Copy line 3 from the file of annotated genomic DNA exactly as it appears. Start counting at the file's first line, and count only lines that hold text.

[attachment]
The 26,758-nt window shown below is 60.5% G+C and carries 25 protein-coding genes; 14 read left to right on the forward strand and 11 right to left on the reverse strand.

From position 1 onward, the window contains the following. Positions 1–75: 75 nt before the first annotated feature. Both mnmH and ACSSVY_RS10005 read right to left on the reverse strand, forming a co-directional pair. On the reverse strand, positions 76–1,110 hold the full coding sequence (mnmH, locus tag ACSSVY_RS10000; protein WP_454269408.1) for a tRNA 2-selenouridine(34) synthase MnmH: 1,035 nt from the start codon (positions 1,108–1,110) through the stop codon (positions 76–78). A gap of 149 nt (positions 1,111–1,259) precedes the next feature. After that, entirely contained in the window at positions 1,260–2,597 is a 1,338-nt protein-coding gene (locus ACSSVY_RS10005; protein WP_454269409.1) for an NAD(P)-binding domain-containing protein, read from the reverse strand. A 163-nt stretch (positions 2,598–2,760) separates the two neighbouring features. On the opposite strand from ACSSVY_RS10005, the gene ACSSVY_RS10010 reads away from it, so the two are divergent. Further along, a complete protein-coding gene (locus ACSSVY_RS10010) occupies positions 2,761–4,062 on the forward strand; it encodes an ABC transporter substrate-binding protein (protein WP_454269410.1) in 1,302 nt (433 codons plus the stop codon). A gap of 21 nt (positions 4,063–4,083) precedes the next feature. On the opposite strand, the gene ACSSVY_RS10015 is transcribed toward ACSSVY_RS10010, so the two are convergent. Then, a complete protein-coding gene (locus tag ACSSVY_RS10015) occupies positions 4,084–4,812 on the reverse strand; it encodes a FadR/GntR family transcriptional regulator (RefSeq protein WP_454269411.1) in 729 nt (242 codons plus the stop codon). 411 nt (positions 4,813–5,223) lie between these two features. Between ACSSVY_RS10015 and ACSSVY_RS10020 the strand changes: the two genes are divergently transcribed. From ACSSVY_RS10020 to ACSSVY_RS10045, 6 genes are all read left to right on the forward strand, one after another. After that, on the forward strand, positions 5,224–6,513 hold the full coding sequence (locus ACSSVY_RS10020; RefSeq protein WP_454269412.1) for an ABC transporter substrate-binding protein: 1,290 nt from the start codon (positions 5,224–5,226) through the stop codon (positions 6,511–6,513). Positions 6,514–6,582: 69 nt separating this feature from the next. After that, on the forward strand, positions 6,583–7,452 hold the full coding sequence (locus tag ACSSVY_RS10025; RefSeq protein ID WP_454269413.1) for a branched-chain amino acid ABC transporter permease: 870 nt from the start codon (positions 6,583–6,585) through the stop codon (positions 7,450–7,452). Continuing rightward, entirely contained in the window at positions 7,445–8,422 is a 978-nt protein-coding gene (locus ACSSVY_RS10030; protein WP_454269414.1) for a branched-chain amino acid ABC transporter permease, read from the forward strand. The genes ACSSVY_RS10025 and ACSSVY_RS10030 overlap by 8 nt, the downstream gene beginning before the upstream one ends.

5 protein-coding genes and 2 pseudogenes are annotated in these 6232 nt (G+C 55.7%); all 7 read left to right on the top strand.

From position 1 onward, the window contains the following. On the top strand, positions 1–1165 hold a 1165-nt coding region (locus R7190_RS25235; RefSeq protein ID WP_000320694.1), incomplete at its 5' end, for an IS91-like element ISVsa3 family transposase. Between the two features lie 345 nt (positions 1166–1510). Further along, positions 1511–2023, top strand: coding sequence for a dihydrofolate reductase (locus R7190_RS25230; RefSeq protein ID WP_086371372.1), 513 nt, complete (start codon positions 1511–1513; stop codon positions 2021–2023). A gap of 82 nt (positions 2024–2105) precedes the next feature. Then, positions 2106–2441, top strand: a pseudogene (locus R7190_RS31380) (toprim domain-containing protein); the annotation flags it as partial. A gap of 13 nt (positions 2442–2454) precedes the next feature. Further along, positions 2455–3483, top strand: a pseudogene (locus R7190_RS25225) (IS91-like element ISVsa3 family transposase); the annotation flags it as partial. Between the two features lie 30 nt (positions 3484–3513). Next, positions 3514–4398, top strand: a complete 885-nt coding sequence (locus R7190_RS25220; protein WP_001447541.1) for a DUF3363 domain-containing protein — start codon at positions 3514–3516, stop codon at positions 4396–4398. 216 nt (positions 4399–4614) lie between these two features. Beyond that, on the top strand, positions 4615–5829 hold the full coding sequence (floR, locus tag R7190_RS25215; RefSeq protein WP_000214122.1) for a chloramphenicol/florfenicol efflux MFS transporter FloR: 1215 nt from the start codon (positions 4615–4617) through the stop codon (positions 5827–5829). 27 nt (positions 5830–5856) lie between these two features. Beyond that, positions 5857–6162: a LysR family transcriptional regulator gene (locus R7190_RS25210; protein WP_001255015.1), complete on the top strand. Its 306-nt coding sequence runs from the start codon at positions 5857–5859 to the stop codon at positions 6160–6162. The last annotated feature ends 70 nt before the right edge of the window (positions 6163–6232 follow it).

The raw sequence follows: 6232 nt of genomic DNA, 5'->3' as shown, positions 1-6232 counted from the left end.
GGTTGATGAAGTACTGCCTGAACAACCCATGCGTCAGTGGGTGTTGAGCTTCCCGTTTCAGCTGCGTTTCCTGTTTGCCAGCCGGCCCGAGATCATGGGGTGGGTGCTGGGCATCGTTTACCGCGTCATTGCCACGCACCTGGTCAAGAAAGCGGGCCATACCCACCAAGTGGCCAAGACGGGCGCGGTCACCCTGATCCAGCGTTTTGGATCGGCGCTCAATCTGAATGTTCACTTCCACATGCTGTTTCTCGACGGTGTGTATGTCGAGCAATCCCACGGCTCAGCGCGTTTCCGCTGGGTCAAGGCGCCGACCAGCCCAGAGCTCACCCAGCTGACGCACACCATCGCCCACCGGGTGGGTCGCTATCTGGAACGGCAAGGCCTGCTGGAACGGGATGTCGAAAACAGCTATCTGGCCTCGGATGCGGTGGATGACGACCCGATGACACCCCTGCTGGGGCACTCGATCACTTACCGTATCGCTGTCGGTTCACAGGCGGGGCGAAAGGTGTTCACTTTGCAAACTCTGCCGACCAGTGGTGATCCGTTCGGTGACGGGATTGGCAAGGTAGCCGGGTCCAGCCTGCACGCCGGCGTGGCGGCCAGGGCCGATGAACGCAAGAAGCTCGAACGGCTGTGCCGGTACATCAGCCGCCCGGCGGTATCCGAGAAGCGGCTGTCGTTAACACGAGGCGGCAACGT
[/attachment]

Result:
5 protein-coding genes and 2 pseudogenes are annotated in these 6232 nt (G+C 55.7%); all 7 read left to right on the top strand.